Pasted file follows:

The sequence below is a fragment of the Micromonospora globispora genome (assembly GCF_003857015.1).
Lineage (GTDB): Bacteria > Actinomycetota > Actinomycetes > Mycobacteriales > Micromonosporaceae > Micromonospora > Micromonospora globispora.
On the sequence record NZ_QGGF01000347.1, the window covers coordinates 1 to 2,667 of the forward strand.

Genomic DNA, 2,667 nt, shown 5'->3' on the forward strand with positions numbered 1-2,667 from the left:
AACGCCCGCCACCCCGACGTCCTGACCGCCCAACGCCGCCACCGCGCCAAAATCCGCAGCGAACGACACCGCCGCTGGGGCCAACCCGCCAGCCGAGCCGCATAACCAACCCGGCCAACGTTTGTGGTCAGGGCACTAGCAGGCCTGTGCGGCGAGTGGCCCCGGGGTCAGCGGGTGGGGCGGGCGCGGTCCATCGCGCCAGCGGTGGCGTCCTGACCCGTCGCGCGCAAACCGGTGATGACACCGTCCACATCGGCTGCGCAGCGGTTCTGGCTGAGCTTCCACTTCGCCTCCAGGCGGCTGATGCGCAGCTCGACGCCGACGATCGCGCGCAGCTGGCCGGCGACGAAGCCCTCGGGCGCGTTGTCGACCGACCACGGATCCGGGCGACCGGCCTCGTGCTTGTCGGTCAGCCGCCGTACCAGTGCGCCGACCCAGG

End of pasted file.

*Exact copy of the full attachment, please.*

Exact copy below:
The sequence below is a fragment of the Micromonospora globispora genome (assembly GCF_003857015.1).
Lineage (GTDB): Bacteria > Actinomycetota > Actinomycetes > Mycobacteriales > Micromonosporaceae > Micromonospora > Micromonospora globispora.
On the sequence record NZ_QGGF01000347.1, the window covers coordinates 1 to 2,667 of the forward strand.

Genomic DNA, 2,667 nt, shown 5'->3' on the forward strand with positions numbered 1-2,667 from the left:
AACGCCCGCCACCCCGACGTCCTGACCGCCCAACGCCGCCACCGCGCCAAAATCCGCAGCGAACGACACCGCCGCTGGGGCCAACCCGCCAGCCGAGCCGCATAACCAACCCGGCCAACGTTTGTGGTCAGGGCACTAGCAGGCCTGTGCGGCGAGTGGCCCCGGGGTCAGCGGGTGGGGCGGGCGCGGTCCATCGCGCCAGCGGTGGCGTCCTGACCCGTCGCGCGCAAACCGGTGATGACACCGTCCACATCGGCTGCGCAGCGGTTCTGGCTGAGCTTCCACTTCGCCTCCAGGCGGCTGATGCGCAGCTCGACGCCGACGATCGCGCGCAGCTGGCCGGCGACGAAGCCCTCGGGCGCGTTGTCGACCGACCACGGATCCGGGCGACCGGCCTCGTGCTTGTCGGTCAGCCGCCGTACCAGTGCGCCGACCCAGG